Farmers facing same inflation challenges as hungry consumers

The looming prospect of a global food shortage has pushed food prices up to shocking levels, but farmers are not seeing the benefits of $12 lettuce heads flow into their bank accounts.

The looming prospect of a global food shortage has pushed food prices up to shocking levels, but farmers are not seeing the benefits of $12 lettuce heads flow into their bank accounts.

Food prices globally have rallied since the start of the year and remain above long-term averages, adding to the concerns about cost of living that have dominated political conversations both here and abroad for the past few months.

Instead, electricity bills as much as 40% higher than normal and fertiliser prices twice their usual level have left many farmers in a tight financial spot, with many struggling to pass those costs on to consumers already forking out more than they are used to for groceries – with further gains still a possibility.

Amid these challenging conditions, Australian agriculture businesses have not performed well despite the higher prices paid for produce. The S&P/ASX Agribusiness index has dragged mostly sideways for the past 12 months.

One-year returns at the time of writing were down 1.76%.

With spot prices for the goods these farmers and businesses produce and process continuing to rise, however, the S&P GSCI Agriculture ER index has continued to rally – returning 26.72% in the past year.

Reach Markets’ latest wholesale investment opportunity, Agriculture Inflation Series 1, is designed to give investors exposure to these spot prices rather than the businesses and farms that underpin the market.

This leveraged investment is intended to be a new way for investors to trade this broader macroeconomic trend, while offering capped downside risk and the potential for an uncapped upside performance coupon at maturity.

Join us tonight, Wednesday 15th June at 7pm (AEST), for a live investor briefing where we will discuss why many investors see soft commodities as the next big investment opportunity. Click here to register.

Gas shortage fuels fertiliser crisis

In October 2021, gas, coal and oil prices reached decade highs and helped lay the groundwork for the current price pressure weighing on farmers.

Those prices were the result of a number of factors that gradually reshaped global energy markets throughout COVID, notably the sudden and extreme drop in demand for fuels experienced at the height of pandemic lockdowns, when consumers were no longer permitted to travel.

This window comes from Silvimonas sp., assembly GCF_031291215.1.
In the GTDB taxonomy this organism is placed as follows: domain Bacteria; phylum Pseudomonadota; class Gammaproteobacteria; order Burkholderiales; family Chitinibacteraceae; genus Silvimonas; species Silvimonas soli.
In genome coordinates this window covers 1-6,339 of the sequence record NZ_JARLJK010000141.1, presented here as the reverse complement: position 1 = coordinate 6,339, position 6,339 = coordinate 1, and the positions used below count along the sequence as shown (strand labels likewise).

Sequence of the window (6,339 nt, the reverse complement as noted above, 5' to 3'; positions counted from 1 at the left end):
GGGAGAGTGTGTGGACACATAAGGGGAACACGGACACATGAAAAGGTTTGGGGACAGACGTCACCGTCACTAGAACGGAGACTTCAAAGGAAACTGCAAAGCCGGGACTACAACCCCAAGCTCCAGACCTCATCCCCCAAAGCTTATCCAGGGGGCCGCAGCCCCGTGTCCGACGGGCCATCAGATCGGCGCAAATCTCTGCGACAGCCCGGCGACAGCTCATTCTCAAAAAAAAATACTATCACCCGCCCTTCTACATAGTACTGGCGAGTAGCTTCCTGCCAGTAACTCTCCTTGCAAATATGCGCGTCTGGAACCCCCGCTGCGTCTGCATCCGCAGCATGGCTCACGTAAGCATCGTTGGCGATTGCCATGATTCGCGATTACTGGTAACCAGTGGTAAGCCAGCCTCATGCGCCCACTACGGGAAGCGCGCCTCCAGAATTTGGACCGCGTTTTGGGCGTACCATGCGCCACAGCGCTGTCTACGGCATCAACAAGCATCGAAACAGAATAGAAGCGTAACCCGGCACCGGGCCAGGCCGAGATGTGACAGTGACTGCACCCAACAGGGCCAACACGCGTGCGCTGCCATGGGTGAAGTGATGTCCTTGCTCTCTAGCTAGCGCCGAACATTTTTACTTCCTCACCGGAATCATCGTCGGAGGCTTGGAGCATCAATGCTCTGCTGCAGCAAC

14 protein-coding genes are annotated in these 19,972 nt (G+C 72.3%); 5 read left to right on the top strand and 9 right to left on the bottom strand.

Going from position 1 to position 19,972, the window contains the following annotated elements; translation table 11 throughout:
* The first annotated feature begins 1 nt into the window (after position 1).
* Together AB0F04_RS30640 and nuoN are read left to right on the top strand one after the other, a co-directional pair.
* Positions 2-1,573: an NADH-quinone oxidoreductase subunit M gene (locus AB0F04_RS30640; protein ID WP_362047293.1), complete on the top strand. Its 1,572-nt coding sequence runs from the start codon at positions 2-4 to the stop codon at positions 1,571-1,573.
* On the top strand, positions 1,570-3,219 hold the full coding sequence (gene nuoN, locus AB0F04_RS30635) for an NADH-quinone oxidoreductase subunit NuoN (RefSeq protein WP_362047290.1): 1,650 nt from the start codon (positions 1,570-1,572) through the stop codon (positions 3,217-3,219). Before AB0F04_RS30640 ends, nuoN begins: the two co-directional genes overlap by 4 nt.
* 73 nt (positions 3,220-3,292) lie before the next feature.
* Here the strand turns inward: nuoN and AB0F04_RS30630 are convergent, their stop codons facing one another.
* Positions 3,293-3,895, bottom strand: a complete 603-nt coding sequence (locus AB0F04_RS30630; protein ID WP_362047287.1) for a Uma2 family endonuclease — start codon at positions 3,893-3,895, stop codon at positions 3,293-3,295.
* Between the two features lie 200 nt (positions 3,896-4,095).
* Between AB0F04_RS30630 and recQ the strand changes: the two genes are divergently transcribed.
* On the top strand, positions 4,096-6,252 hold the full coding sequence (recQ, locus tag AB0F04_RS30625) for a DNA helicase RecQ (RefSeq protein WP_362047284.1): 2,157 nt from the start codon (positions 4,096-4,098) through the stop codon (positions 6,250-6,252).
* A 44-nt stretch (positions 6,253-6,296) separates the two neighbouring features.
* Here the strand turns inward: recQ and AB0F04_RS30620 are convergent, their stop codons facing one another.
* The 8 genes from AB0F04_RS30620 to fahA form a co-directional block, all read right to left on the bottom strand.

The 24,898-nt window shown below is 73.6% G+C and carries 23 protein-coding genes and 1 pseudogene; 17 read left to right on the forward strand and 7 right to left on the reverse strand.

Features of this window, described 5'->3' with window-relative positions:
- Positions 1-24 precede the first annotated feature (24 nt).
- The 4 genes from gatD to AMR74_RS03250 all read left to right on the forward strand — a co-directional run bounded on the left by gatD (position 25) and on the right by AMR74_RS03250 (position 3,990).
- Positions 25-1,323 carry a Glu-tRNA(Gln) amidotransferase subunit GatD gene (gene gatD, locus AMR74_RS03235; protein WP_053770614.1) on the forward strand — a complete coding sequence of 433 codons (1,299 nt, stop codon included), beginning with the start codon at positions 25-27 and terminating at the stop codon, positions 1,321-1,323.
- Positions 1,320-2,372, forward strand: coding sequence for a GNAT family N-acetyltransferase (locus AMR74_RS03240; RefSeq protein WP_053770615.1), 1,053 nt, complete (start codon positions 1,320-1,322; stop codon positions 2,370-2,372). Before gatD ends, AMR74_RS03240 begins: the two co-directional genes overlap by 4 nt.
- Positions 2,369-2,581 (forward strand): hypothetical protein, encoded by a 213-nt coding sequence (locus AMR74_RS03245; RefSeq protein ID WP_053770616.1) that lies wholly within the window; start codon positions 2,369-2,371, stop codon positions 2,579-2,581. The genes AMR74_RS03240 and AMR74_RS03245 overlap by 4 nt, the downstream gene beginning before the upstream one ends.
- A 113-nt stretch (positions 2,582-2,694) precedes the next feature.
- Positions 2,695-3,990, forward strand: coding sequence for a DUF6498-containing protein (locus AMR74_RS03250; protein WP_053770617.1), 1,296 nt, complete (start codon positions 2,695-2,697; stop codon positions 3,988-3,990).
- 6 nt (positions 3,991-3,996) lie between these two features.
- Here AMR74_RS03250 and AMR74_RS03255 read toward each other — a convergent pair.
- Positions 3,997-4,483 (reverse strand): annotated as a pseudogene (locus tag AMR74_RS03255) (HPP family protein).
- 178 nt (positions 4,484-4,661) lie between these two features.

As these rules were loosened and life returned to normal, demand sprang back far more rapidly than suppliers could keep pace with – a problem compounded by a bitterly cold winter across Europe, which lifted demand even higher and triggered an energy crisis.

Gas prices, in particular, saw sizeable gains during this period – a trend that has continued in 2022 and is pushing up the cost of energy. In Australia, wholesale energy prices lifted more than 140% in the first quarter of 2022, turbo-charged by the gas shortfall.

For farmers, this can translate to increases of 35% to 40% in their energy bills. But the high price of natural gas is also hurting the agriculture sector in other ways.

Natural gas is a key feedstock in the production of nitrogen-rich fertilisers used by farmers to increase their crop production, and the higher prices paid for the fuel have fed into higher fertiliser prices.

Russia’s role as a major supplier of both natural gas and nitrogen fertilisers adds extra complexities – and price pressure – to this market. 

The effects of these compounding challenges can be easily seen in China, the world’s largest producer of nitrogen fertiliser. Wholesale prices for urea – a concentrated solid nitrogen fertiliser – have skyrocketed since the start of the year.

Source: ANZ Bluenotes

The situation has deteriorated to a point where China is now restricting exports of these fertilisers to protect its own farmers and secure their supplies.

In Australia, this has translated to farmers being forced to pay twice as much as they previously have for fertiliser and has meant many are choosing to reduce what they use on their crops, potentially lowering yields.

This is especially true in less economically developed countries where some farmers simply cannot afford to purchase what they need.

Taken together, these market conditions have resulted in agricultural commodity prices climbing at their fastest rate since 2008, attracting the attention of institutional investors looking to benefit from the asset class’s low correlation with equities and historic ability to generate returns during inflationary periods.

Click here to book your spot to find out more about this wholesale investment opportunity tonight, Wednesday 15th June at 7pm (AEST). Or to request the Information Memorandum, please click here.

Reach Markets are the advisors assisting with the management of this offer and may receive fees depending on whether an offer is taken up by investors.


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